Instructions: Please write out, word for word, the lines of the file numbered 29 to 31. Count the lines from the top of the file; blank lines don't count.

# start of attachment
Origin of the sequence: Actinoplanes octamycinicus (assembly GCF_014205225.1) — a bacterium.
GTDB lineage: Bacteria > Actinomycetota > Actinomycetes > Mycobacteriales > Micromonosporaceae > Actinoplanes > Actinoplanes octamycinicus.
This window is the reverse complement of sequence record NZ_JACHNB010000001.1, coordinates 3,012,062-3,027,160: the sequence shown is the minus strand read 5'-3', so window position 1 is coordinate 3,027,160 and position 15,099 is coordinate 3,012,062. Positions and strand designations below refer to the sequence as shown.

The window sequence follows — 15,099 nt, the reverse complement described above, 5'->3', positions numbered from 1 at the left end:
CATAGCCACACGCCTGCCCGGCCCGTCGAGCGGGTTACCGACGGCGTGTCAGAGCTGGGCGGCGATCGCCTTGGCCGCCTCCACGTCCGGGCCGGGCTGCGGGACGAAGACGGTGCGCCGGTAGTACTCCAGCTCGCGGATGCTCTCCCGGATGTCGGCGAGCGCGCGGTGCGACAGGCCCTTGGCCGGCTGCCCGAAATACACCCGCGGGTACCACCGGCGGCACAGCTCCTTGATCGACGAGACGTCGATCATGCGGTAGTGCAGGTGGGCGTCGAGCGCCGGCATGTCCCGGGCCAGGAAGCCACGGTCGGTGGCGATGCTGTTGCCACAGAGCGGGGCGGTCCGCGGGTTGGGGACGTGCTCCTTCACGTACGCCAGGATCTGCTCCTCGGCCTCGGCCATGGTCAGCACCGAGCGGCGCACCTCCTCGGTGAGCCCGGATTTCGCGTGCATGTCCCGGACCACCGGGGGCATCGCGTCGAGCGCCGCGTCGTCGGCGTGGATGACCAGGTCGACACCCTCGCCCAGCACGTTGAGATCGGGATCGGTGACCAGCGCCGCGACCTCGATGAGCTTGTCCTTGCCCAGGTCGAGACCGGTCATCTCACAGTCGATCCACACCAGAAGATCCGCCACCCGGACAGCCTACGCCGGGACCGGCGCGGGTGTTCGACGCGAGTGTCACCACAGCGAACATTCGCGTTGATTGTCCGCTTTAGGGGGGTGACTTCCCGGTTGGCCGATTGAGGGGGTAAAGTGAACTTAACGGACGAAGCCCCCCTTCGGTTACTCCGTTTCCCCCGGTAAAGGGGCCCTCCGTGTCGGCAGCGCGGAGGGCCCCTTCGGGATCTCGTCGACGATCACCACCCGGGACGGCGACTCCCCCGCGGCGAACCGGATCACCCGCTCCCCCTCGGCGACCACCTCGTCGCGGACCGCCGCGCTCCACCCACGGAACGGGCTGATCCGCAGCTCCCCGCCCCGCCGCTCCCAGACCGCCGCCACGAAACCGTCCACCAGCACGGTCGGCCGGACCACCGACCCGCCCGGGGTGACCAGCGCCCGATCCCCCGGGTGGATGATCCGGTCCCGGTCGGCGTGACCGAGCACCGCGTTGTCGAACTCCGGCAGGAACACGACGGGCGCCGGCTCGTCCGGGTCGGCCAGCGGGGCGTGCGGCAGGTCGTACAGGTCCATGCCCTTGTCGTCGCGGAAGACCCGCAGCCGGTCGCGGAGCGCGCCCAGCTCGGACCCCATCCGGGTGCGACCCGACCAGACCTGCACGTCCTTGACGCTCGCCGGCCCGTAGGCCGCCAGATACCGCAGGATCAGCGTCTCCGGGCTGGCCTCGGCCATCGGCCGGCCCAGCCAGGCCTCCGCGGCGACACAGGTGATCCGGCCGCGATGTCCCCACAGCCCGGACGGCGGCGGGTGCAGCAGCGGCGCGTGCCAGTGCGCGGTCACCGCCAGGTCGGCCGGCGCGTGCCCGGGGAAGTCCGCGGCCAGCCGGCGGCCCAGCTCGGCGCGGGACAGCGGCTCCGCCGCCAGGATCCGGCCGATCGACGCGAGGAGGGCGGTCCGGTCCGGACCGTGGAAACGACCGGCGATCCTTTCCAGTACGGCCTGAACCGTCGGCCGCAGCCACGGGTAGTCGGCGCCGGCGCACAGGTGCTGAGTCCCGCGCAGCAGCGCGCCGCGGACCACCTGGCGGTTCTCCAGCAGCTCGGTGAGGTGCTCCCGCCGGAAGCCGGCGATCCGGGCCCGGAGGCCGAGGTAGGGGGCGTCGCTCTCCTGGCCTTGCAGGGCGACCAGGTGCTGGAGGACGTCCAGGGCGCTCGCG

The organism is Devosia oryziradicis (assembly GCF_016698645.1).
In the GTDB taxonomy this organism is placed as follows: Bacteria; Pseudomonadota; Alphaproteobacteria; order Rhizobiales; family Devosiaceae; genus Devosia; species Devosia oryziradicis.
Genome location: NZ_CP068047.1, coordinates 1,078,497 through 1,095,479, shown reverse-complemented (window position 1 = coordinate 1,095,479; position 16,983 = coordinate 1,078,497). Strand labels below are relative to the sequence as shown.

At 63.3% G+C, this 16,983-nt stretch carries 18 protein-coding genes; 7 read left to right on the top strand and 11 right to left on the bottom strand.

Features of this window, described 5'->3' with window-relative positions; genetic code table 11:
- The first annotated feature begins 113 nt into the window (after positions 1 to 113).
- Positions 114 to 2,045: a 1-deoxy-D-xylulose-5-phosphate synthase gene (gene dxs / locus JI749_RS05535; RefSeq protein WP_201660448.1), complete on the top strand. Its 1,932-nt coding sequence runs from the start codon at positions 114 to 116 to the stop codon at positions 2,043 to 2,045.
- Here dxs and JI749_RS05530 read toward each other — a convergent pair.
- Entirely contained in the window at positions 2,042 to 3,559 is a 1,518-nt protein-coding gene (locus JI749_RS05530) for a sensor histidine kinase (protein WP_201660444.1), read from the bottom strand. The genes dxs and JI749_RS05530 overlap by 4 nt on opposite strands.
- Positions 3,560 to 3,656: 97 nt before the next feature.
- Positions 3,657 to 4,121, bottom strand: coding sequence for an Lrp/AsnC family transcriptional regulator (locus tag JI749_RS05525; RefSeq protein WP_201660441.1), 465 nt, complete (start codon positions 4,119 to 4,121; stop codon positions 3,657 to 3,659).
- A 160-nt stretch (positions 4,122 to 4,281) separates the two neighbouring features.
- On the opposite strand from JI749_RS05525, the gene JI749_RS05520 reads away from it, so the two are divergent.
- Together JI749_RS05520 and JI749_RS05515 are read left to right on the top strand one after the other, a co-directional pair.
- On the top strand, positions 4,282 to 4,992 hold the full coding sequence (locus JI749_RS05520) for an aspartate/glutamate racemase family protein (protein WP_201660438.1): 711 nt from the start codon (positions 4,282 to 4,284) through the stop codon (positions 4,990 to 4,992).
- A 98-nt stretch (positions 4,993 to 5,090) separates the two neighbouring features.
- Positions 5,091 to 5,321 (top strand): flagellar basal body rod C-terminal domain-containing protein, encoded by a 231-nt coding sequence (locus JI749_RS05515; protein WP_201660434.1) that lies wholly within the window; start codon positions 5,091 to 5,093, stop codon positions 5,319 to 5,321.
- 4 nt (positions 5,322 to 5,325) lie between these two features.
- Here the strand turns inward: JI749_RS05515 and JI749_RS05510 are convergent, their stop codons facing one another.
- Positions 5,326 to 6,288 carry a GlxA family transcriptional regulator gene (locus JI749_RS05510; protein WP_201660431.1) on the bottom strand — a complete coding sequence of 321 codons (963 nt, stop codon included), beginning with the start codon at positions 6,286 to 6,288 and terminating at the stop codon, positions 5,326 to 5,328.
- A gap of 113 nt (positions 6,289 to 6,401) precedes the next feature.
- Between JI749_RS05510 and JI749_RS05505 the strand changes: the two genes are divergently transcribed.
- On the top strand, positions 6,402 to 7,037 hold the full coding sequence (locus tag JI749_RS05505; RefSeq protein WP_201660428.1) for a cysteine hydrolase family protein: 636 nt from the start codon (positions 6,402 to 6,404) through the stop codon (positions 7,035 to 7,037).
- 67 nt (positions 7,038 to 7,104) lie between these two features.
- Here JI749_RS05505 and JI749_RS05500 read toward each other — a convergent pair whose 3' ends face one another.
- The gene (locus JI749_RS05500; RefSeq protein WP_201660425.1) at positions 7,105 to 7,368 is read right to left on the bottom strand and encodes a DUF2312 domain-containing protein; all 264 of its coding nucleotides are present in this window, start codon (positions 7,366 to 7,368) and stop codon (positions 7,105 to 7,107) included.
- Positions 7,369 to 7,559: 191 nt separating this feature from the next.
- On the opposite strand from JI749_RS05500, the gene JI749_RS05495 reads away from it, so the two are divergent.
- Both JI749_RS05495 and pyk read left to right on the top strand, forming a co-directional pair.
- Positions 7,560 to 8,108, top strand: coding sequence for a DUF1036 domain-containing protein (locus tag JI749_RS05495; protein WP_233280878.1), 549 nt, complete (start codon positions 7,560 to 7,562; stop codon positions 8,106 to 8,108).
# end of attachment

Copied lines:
- 67 nt (positions 7,038 to 7,104) lie between these two features.
- Here JI749_RS05505 and JI749_RS05500 read toward each other — a convergent pair whose 3' ends face one another.
- The gene (locus JI749_RS05500; RefSeq protein WP_201660425.1) at positions 7,105 to 7,368 is read right to left on the bottom strand and encodes a DUF2312 domain-containing protein; all 264 of its coding nucleotides are present in this window, start codon (positions 7,366 to 7,368) and stop codon (positions 7,105 to 7,107) included.